Scott Bristol
Information Security Manager


Scott has been a professional in the Information Technology field for over 18 years. He has experience in corporate IT; consulting; data center and hosting; commercial software support; and medic device and IT products. He has worked as a System Engineer as well as management and has led many cross functional interdepartmental teams. He currently works for Draeger Medical as their Product Security Manager, where he is the Subject Matter Expert responsible for defining and realizing the global cybersecurity strategy for all current & future Draeger Medical and Safety products to ensure products will meet customers’ and regularity agencies’ growing cybersecurity requirements.


Scott will be one of the distinguished speakers at the Medical Device Cybersecurity Risk Mitigation Conference.


Why is the Medical Device Cybersecurity Risk Mitigation Conference important to medical device security and manufacturing teams?
Medical device manufactures are familiar with patent safety risk mitigation but Cybersecurity Risk Mitigation requires specific knowledge about cybersecurity and a different rating and documentation system that are not well known yet to the industry.


How has medical device cybersecurity evolved in the last several years?
Awareness of the need for Cybersecurity has grown dramatically from the HDO’s and the public. Manufacturer can no longer claim that their devices don’t have to follow security best practices. We also now have proof the 1. Hospitals are targets for cyber-attacks and 2. Many medical devices lack even the most basic security controls.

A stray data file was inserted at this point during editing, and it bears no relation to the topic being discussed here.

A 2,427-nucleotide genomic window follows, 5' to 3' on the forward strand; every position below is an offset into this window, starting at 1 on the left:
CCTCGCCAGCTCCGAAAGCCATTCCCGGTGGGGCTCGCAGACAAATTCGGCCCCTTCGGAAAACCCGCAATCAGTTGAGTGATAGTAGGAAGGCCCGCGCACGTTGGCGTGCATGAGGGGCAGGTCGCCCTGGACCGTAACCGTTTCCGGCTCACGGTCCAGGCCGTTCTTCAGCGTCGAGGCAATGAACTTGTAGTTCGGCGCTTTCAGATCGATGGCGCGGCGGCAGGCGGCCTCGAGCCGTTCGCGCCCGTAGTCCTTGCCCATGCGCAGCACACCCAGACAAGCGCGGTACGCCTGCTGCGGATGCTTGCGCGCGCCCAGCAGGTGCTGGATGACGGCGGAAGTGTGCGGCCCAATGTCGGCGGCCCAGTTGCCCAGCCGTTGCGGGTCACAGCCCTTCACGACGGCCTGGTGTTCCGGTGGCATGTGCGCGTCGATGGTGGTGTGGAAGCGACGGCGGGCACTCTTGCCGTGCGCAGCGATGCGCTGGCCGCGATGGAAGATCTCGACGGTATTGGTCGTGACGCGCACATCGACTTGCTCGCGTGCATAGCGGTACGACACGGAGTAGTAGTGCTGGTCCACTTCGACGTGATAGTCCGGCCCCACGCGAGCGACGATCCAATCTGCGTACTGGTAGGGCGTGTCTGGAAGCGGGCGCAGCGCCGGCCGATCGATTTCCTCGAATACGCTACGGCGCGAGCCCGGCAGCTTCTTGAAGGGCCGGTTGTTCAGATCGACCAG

What initiatives are on the horizon at your organization in 2016?
We are focusing on increasing the Security skill set of our staff, evaluation legacy systems, and implementing SDL practices in our development lifecycle.


How do you see medical device cybersecurity evolving over the next 5-10 years?
I think it will continue to mature and manufactures will have to find creative ways to meet security controls and still not block access to care. I also think that the caregivers as the “users” of the device will become more tolerant to “interruptions” in their workflow to allow for security measures.


Why is this conference important to you as an industry leader?
Because Security is a continuum, I am always challenged with the question, “How much is secure enough?” This comes down to the security risk tolerance of our buyer, HDO right now the only way to gauge that is by meeting with peers and customers.


If you had to describe medical device cybersecurity in one word, what would it be?


What topics are you most excited about for the conference program this year?
Device hardening and security update methodologies.